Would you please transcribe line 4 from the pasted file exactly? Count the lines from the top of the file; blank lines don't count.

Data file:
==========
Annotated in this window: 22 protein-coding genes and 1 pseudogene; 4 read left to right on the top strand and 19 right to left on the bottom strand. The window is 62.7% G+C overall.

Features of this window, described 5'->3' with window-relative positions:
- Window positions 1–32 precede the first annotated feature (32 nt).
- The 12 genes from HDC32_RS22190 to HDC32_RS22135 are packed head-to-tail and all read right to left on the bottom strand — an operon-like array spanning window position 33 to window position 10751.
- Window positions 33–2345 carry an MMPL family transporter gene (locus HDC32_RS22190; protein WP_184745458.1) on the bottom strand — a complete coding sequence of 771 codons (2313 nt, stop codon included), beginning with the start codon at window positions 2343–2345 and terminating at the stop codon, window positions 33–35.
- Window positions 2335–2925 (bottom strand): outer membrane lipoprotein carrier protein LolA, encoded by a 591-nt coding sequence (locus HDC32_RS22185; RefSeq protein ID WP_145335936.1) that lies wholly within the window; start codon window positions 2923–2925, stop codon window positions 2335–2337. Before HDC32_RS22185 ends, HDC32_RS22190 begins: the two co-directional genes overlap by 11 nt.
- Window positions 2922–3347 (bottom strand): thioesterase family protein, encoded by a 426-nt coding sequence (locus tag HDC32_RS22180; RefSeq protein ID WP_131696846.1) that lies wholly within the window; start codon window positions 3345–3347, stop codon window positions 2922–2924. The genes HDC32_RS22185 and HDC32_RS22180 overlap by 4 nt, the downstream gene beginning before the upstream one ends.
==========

- The 12 genes from HDC32_RS22190 to HDC32_RS22135 are packed head-to-tail and all read right to left on the bottom strand — an operon-like array spanning window position 33 to window position 10751.